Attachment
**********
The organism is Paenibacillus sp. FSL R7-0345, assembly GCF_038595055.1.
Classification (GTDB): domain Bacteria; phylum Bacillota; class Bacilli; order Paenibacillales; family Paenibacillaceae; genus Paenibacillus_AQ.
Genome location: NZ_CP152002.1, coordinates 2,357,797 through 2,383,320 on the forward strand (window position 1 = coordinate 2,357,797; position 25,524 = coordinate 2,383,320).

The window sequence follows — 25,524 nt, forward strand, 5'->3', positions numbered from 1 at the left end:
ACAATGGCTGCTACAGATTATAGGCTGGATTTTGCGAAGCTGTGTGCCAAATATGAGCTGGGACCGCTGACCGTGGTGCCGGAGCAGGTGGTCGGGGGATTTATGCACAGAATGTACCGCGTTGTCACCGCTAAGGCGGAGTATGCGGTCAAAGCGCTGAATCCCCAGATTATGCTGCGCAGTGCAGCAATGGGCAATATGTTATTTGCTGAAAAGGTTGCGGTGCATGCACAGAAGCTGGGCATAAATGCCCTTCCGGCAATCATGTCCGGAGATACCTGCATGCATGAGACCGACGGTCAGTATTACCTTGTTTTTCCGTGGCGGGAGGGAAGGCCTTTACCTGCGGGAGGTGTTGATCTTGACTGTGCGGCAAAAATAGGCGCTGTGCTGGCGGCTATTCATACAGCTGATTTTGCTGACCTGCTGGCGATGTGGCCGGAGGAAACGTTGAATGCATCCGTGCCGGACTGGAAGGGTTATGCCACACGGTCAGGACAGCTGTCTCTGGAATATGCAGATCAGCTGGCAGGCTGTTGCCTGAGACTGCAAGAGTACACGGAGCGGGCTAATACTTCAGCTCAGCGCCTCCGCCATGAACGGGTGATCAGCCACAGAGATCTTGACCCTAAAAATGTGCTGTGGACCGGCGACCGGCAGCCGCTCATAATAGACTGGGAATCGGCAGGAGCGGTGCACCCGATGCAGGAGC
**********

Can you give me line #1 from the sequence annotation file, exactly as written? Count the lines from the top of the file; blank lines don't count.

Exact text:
The organism is Paenibacillus sp. FSL R7-0345, assembly GCF_038595055.1.